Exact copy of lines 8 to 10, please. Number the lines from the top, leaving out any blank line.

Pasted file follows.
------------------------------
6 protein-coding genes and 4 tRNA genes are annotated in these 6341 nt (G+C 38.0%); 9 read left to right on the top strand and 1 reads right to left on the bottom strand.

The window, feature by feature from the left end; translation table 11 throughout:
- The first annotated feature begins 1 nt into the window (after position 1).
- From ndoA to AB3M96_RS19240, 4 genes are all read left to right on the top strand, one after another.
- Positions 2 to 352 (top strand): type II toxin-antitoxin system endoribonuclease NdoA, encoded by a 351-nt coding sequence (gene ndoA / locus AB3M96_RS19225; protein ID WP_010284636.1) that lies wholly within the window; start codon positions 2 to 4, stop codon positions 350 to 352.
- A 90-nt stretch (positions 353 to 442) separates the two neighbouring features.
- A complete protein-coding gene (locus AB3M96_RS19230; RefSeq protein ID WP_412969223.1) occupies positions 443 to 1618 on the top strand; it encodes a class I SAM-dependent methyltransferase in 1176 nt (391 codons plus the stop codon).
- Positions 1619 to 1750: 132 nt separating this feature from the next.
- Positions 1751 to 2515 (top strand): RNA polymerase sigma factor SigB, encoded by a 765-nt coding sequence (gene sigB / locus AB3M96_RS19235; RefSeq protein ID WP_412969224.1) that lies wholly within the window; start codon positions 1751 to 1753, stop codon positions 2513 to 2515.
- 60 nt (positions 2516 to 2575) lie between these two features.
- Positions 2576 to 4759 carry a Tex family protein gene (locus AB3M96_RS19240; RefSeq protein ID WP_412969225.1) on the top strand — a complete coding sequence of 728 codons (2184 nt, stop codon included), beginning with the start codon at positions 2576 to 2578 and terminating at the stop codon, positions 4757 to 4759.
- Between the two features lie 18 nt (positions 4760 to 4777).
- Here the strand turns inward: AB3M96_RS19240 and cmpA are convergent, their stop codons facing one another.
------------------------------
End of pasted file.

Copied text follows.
- Positions 1619 to 1750: 132 nt separating this feature from the next.
- Positions 1751 to 2515 (top strand): RNA polymerase sigma factor SigB, encoded by a 765-nt coding sequence (gene sigB / locus AB3M96_RS19235; RefSeq protein ID WP_412969224.1) that lies wholly within the window; start codon positions 1751 to 1753, stop codon positions 2513 to 2515.
- 60 nt (positions 2516 to 2575) lie between these two features.